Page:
Audiobooks, ratings, reviews (beta)

Freezing Order


Author: Bill Browder –

Publisher: Recorded Books –

Genre: Law, Politics –

Overall rating: 4/5 –

Writing: 4/5 –

Duration: 10:29 (medium) –

Narrator: Adam Grupper –

Narrator/performance: 4/5 –

Impressions: n/a –

Performance errors: 1/5 –

Complexity/reading level: 3/5 –

Audience: Adult, Specialized


The full title of the book is: “Freezing Order: A True Story of Russian Money Laundering, State-Sponsored Murder, and Surviving Vladimir Putin’s Wrath”. It was published in 2022. It is an example of gripping American non-fiction, written for a certain audience and with the aim to scandalize and trigger emotional response. It contains several heartbreaking stories, depictions of weak – but brave – internal resistance and the symptoms of international chaos, all around the central subject of Vladimir Putin’s Russia.

The book may be interesting for lawyers as it shows the impression a legal system and lawyers make on an influential businessman and political activist. To a lawyer, it is a “business as usual” to take photographs of case file records. To Bill Browder, it would be an innovative approach and groundbreaking ingenuity. A lawyer is required to advise the client of the option to file writs and submissions, even if their chance of success are low. To Bill Browder, such pieces of legal advice would be extraordinary sparks of genius and the confirmation that he indeed had the best lawyers money can buy. To lawyers, conflicts of interest are usually a calculated risk. To Bill Browder, caught inside the game lawyers play with each other every day, such a conflict may amount to treason. Many such problems are largely exaggerated in the book. It gives it an edge but perhaps at the price of accuracy, blurring the larger picture. The story is rather intense but it is also possible to finish the audiobook in one day.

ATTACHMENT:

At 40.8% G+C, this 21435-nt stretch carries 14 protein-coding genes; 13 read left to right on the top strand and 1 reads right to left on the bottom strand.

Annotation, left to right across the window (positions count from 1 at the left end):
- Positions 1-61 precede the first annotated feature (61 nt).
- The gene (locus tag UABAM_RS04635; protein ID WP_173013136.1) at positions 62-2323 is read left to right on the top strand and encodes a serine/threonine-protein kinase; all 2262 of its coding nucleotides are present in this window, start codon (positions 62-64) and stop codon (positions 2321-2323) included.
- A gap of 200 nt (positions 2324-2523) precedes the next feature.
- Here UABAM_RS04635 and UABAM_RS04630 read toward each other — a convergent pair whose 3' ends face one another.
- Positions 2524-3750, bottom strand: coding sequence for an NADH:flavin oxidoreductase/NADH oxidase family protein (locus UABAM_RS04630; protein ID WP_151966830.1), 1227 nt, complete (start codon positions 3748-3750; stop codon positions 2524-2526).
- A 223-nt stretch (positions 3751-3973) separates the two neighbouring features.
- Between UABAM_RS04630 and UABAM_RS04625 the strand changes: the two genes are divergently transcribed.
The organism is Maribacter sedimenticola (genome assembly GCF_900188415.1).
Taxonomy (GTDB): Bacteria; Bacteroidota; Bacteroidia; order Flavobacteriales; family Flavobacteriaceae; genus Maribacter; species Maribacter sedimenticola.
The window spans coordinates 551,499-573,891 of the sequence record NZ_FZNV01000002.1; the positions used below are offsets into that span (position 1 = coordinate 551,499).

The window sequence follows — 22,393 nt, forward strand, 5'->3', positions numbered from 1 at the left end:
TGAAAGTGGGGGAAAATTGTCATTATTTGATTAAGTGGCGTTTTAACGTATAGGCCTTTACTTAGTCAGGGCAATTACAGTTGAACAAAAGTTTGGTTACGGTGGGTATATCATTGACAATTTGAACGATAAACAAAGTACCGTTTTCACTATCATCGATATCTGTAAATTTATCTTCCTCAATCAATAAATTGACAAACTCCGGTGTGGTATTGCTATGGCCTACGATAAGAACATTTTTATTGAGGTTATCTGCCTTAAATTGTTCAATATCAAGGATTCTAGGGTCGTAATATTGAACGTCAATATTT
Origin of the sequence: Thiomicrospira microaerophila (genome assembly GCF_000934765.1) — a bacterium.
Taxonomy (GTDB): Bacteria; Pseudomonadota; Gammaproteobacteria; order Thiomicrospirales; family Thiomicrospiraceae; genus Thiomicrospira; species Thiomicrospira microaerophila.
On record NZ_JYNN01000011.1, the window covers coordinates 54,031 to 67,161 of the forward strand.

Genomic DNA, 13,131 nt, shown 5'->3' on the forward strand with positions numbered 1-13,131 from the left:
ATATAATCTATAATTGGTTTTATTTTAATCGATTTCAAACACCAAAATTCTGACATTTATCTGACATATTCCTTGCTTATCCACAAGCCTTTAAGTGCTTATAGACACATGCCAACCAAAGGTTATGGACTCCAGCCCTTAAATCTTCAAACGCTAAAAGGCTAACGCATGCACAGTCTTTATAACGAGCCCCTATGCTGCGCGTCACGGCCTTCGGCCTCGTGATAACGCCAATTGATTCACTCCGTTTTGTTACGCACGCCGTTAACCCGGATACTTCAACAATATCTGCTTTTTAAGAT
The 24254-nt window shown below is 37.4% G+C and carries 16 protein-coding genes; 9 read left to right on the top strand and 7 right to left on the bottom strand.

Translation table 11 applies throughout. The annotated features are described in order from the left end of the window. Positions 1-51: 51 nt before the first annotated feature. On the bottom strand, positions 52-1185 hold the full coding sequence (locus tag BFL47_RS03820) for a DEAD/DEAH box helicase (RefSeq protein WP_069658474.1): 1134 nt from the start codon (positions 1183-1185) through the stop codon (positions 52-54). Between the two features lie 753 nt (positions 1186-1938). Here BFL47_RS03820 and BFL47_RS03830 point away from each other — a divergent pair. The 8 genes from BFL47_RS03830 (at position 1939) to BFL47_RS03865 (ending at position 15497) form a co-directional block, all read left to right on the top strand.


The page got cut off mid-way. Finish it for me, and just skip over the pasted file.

The Author is a successful activist (his campaign led to the adoption of the Magnitsky Act of 2016/2017) and an apt decision maker. It is very interesting to learn how the Author escaped extradition to Russia just by sharing his arrest on Twitter. It shows that open networking may have similar positive effects for one’s personal security to private networking, while boosting one’s popularity – a feature not really available with a private circle of protectors and acquaintances. The book gives first-hand explanations to several decision-making processes and, as such, may be valuable to actual and future directors, managers and policy makers.

A good cover, true to the contents of the book and possible to read. Not very clear, though, in small formats. The amount of detail may be a little too much. Not a “likeable” cover, just an informative one. Also, rather difficult to remember, unremarkable.

Cover Photo by Michael Parulava on Unsplash